User-generated content is one of the best tools marketers have for democratising their product. But what if your brand trades in exclusivity? That’s the dilemma for luxury brands.
There are two schools of thought about ‘luxury’ purchases that often seem at odds. The CEO of Moët Hennessy Louis Vuitton SE, Bernard Arnault, once said that the experience at the time of purchase was key:
“To buy a luxury product you have to touch it.”
On the other hand, some people think that it’s an aspirational thing: that the idea of the brand matters more than the actual product.
Subscribers to the second might think that it’s not in a luxury brand’s interest to democratise. Some fear that digital branding, especially UGC, risks watering down the core values of luxury brands. Not true. The exclusive nature of a luxury brand just forces marketers to employ UGC in new ways – especially as sales of luxury items online increase 25-30% each year. According to the Economist, millennials will be the main consumers of luxury by 2026. In just ten years, most luxury will be consumed by digital natives used to shopping (comparing, searching, deciding, buying) online.
Further, six out of ten millennials rely upon user-generated content when making a buying decision, according to research by the Boston Consulting Group. That means that not only will millennials be your main customers in just ten years, but they’ll expect UGC when they are. Woe unto the luxury brand that thinks it doesn’t need it, and success unto those that do.
Some companies have made it their business to scour social media on behalf of luxury brands, looking for photos that feature their products. From the NY Times:
By tapping into the digital world, Mr. de Cabo said, brands (which have final say over what photos are used and do not pay people for their online images) can foster closer relationships with their followers. They also can add extra credibility to marketing at a time when consumers are increasingly turned off by traditional advertising.
However, a high end fashion designer scraping Instagram doesn’t seem very luxurious. We think luxury brands should be collecting their own content. It’s more exclusive that way.
It’s suitable for luxury
A nice intro to luxury UGC marketing is Burberry’s The Art of the Trench, which invited users to submit photos of themselves wearing the English label’s famous (and highly desirable) trench coat.
Not only did it provide a steady stream of content, but it promoted positive customer engagement, and a sense of ownership in the brand – the constant advantages of all UGC. Burberry enjoyed a 21% increase in profits during this focus.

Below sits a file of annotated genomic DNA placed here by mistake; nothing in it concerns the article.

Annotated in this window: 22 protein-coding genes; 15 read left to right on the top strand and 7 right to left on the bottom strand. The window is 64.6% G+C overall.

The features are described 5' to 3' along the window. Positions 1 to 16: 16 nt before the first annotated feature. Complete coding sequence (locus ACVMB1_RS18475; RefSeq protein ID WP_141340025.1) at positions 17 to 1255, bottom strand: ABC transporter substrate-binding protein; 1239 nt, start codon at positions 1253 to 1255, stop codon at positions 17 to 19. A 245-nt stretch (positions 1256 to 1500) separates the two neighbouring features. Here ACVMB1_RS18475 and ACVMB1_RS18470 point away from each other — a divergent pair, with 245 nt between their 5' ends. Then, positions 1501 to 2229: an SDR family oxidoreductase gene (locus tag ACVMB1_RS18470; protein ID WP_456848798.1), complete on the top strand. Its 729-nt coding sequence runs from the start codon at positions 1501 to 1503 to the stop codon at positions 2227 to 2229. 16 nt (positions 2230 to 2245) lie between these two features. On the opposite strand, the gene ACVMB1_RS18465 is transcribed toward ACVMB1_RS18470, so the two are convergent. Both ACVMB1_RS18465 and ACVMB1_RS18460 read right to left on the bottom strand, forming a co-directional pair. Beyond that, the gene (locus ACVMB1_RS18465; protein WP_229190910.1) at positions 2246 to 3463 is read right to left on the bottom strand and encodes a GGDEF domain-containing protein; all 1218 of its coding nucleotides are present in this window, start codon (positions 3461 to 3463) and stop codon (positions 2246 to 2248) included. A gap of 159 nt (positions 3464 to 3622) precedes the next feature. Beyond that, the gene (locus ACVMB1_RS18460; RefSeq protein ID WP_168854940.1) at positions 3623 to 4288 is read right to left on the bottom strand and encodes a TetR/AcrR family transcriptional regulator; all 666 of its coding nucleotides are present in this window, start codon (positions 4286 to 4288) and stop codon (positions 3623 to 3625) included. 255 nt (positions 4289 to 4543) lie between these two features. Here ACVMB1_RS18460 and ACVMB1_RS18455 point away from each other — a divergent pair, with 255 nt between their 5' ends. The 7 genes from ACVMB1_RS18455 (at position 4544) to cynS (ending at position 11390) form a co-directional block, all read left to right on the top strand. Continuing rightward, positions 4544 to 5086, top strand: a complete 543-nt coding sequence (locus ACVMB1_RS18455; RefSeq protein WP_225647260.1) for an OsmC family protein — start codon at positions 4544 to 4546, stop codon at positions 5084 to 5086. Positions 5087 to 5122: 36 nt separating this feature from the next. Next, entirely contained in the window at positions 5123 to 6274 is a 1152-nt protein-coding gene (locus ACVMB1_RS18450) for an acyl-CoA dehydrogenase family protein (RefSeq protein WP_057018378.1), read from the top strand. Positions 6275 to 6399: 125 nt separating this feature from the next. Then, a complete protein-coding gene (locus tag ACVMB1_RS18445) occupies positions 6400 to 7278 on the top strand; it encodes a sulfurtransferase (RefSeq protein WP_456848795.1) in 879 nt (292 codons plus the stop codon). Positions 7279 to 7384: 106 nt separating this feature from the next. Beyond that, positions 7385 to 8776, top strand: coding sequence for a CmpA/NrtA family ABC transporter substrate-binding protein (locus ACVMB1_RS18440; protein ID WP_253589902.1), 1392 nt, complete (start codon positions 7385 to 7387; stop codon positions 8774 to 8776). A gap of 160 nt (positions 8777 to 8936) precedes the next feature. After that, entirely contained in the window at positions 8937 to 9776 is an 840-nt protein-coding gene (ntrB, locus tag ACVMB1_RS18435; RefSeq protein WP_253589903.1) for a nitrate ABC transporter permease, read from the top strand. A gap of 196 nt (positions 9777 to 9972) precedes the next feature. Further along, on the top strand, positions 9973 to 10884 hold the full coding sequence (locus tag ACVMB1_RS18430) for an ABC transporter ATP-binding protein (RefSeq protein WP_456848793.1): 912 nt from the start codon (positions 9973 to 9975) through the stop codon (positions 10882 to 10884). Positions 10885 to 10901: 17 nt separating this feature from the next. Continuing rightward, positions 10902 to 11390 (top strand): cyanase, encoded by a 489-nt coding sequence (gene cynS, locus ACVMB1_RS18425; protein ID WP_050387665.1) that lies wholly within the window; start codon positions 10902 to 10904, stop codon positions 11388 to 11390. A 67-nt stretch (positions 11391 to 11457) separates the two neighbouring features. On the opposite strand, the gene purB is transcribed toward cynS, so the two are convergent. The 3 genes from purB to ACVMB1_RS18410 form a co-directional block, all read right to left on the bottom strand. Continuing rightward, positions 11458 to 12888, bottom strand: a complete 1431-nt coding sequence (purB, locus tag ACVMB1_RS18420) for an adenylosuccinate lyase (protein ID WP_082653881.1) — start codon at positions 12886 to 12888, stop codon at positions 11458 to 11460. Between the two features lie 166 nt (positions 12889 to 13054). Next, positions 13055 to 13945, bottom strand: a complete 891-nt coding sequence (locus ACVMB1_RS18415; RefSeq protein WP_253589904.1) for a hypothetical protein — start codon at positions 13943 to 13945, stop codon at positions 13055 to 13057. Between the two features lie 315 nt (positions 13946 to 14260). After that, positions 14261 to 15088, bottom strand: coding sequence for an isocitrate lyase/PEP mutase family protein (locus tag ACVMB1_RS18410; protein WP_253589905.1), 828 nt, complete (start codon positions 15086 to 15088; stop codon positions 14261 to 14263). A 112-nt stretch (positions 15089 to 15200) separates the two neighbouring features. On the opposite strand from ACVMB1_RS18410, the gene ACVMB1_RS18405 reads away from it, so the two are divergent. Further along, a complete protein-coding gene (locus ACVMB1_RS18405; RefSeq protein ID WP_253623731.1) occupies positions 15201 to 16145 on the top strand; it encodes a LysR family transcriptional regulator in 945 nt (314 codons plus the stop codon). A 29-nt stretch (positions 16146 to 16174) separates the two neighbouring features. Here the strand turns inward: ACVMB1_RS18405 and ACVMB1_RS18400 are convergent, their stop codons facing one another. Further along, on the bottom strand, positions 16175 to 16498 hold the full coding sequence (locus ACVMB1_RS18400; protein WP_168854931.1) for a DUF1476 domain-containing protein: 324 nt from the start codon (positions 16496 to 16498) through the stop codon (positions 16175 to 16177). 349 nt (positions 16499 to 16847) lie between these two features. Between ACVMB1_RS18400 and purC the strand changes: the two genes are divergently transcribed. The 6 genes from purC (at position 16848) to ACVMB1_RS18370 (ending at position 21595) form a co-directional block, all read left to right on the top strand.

What Burberry did so right was hosting this space on their own domain, away from social media. Social media absolutely has its place in UGC luxury marketing, but for the level of control – and quality of conversation – that Burberry wanted as a luxury brand, an embedded forum was the clever choice.
When luxury car maker Lexus, rated the brand sixth-most associated with ‘luxury’ by the Luxury Institute’s Wealth Survey, wanted to leverage the power of their brand image as well as the overall quality of their products, it teamed up with Reevoo to harness the power of UGC in the luxury space.
By incorporating customer reviews into its marketing process, Lexus was able to weaponise the enthusiasm of their satisfied customers. Soon, other, potential customers could see what the life of luxury looked like for lucky Lexus owners, and that buying a Lexus was not just a pricey purchase; it was a prudent one.
— Richard Anson (@richard_anson) July 10, 2014
Using UGC, like reviews, is a brilliant way to use your current customers to attract new ones. It’s okay for a brand to remind customers how desirable it is. In fact, that’s called marketing.
Tips for luxury brands using UGC:
1. Collect the type of content that suits your brand best. Fashion or jewellery lends itself to images, but luxury comes in all different forms.
2. Host the content on your own hub, where you’re in control of the setting. You’ll probably be pushing the content to social, but make sure you’re bringing people back to a destination where you’re the host.
3. Only open contribution to verifiable customers. Your content must be authentic. Letting just anyone volunteer content would be counter-intuitive.